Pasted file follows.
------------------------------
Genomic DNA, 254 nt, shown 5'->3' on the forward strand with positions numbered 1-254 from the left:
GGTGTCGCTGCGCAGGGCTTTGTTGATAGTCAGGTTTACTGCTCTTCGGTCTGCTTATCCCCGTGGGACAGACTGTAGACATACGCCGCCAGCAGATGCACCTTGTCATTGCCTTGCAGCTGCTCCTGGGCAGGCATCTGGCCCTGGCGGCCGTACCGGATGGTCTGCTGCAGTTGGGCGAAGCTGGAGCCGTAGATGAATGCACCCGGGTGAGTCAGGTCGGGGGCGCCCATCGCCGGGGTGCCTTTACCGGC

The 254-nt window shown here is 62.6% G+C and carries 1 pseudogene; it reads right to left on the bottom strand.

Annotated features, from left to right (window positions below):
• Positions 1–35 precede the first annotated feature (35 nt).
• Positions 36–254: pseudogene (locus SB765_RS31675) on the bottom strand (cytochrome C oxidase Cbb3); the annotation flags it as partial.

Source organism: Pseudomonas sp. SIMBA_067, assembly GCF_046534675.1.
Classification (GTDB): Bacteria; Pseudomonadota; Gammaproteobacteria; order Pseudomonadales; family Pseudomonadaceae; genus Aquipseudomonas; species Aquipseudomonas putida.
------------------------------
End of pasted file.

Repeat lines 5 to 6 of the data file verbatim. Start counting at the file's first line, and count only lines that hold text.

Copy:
• Positions 1–35 precede the first annotated feature (35 nt).
• Positions 36–254: pseudogene (locus SB765_RS31675) on the bottom strand (cytochrome C oxidase Cbb3); the annotation flags it as partial.